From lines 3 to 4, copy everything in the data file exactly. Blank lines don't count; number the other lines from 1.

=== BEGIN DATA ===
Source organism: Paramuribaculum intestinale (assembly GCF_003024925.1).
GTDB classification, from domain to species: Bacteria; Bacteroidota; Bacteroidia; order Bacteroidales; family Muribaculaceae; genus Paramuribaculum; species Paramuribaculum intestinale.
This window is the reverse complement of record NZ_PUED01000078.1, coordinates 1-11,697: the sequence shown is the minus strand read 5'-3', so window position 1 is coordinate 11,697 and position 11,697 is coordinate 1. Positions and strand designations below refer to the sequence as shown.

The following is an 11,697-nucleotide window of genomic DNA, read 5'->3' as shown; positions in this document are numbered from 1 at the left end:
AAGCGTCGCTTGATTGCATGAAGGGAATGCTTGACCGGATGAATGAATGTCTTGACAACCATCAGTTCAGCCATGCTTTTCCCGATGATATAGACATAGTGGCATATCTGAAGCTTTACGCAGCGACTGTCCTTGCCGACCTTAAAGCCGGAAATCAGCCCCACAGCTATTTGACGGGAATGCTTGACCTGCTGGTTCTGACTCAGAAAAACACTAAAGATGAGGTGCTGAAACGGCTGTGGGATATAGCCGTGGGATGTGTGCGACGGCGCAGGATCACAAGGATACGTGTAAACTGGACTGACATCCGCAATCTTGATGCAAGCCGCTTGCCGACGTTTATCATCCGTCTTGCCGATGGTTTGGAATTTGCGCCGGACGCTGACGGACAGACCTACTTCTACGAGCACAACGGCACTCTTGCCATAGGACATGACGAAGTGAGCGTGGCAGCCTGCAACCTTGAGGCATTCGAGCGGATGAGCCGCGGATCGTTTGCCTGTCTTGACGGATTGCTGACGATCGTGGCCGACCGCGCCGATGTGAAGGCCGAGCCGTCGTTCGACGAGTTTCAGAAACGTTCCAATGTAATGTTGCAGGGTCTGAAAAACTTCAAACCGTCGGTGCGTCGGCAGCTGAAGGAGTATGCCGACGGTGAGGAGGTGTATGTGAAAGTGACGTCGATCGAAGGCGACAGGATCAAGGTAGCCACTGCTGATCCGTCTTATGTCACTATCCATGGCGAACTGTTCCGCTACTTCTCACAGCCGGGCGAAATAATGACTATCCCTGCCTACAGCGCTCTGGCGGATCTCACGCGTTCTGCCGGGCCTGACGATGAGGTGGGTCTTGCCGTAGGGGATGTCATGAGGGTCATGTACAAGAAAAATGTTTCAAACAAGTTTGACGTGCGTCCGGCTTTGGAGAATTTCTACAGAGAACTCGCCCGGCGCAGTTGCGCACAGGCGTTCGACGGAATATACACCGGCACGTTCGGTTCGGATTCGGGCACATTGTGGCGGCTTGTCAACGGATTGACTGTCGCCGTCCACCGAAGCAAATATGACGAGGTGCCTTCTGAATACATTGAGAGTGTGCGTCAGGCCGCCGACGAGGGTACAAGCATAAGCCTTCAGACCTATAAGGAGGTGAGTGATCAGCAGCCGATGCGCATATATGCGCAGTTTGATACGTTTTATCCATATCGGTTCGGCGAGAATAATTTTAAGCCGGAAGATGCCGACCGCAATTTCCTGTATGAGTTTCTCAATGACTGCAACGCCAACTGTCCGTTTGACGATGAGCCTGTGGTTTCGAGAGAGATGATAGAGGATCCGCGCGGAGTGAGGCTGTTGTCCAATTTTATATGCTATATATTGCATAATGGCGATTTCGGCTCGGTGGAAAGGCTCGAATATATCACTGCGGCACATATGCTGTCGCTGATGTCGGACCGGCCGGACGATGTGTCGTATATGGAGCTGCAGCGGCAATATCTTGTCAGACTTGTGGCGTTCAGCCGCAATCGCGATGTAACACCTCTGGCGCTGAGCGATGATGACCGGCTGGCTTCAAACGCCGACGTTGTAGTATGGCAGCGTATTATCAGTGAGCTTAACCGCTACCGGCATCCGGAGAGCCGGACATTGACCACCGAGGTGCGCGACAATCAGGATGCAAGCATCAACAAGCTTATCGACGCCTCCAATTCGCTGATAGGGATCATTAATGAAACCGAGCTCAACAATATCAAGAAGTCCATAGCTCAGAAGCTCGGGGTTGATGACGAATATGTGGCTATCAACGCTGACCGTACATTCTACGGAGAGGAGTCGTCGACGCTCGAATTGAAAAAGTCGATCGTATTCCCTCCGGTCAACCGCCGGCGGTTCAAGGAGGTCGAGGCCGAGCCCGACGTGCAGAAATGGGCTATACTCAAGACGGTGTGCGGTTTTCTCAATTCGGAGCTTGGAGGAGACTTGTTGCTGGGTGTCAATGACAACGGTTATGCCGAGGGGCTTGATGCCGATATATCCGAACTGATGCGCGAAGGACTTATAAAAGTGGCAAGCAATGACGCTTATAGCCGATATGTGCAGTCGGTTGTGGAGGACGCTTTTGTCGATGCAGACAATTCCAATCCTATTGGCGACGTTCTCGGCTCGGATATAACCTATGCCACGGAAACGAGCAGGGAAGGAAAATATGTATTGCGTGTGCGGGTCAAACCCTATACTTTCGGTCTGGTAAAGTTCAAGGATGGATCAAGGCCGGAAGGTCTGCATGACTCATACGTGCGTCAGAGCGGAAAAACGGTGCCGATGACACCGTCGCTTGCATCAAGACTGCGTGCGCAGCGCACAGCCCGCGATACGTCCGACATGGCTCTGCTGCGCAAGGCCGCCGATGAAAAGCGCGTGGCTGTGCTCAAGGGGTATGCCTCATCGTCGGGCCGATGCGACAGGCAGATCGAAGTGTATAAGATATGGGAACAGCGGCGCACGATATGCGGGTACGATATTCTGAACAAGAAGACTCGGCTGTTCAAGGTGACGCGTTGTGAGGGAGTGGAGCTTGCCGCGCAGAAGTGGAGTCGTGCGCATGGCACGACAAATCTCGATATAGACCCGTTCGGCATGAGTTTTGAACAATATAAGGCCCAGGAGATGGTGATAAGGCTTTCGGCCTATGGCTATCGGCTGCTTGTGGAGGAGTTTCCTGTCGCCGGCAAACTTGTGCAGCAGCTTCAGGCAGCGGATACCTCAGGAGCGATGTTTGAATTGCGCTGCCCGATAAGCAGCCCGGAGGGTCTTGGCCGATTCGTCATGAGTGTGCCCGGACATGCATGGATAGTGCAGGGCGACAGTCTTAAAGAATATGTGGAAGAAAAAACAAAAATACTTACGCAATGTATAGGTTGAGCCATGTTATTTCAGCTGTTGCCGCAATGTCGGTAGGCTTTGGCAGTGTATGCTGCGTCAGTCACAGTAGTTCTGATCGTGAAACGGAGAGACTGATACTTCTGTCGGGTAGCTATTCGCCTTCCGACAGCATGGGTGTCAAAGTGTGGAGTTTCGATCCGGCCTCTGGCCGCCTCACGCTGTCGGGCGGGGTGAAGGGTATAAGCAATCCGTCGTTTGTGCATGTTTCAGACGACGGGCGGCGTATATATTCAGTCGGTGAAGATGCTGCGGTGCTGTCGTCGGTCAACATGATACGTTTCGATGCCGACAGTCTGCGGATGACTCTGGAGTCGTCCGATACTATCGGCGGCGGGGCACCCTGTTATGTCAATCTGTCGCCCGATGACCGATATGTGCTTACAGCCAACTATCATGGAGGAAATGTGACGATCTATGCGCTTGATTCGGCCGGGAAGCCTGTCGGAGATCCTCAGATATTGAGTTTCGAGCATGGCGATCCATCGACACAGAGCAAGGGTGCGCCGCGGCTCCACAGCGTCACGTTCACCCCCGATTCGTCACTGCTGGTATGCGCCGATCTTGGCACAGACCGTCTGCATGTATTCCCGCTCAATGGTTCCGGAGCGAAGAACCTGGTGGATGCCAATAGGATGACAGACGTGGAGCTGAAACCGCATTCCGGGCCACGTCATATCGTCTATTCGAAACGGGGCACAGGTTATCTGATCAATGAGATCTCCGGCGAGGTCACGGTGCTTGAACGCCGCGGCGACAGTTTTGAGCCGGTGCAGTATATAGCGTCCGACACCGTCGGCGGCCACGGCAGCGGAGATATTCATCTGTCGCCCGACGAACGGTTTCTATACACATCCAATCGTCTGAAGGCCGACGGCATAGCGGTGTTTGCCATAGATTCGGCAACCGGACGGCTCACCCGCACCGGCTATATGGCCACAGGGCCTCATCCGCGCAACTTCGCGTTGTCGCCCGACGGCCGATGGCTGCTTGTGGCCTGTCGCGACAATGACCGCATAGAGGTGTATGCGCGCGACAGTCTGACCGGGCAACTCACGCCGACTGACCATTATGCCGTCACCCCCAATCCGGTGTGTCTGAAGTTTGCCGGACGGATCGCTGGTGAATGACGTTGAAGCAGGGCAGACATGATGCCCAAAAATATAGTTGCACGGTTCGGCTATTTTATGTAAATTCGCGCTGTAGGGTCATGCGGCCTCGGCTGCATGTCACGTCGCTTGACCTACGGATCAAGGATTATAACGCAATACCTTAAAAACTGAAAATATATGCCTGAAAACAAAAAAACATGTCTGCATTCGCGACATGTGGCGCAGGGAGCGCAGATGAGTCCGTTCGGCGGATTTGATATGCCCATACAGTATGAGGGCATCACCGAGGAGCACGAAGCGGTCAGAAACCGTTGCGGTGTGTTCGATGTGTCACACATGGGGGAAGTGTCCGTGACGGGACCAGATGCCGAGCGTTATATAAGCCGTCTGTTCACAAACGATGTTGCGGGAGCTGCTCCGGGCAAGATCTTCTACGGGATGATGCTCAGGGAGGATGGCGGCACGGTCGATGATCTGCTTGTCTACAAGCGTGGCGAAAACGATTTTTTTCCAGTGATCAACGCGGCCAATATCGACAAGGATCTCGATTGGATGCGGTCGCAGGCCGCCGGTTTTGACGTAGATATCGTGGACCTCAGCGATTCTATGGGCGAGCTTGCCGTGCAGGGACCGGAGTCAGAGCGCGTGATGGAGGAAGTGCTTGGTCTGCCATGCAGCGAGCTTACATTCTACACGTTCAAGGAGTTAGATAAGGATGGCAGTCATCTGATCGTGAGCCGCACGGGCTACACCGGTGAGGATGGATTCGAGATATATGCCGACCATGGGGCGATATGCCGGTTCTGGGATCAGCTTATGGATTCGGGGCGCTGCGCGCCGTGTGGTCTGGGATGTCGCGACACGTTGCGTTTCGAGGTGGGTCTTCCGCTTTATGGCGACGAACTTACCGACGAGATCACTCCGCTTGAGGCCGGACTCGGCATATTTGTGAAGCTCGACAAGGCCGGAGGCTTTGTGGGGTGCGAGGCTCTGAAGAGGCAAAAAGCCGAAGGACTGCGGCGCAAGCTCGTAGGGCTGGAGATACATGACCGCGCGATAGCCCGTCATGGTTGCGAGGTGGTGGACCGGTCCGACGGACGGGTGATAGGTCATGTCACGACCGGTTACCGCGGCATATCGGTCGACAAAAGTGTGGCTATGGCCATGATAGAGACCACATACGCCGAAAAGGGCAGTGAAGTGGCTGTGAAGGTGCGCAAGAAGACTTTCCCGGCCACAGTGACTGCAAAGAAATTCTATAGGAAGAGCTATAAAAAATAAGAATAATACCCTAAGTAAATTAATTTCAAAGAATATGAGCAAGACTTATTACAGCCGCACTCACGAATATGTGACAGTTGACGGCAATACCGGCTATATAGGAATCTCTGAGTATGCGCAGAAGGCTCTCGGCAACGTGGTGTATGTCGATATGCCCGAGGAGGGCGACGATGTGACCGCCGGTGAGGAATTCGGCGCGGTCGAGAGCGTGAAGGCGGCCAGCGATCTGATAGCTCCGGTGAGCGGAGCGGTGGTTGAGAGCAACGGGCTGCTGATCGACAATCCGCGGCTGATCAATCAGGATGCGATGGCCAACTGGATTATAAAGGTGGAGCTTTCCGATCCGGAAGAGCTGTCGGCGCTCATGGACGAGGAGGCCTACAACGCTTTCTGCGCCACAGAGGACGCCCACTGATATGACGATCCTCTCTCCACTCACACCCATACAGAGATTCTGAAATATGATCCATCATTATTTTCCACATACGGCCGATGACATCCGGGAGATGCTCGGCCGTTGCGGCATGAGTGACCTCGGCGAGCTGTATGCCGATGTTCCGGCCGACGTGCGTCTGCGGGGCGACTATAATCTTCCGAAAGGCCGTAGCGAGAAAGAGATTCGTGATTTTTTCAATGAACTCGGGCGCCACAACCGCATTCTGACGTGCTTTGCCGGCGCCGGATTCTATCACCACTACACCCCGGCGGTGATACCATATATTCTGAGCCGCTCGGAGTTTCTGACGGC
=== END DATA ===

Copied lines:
This window is the reverse complement of record NZ_PUED01000078.1, coordinates 1-11,697: the sequence shown is the minus strand read 5'-3', so window position 1 is coordinate 11,697 and position 11,697 is coordinate 1. Positions and strand designations below refer to the sequence as shown.

The following is an 11,697-nucleotide window of genomic DNA, read 5'->3' as shown; positions in this document are numbered from 1 at the left end: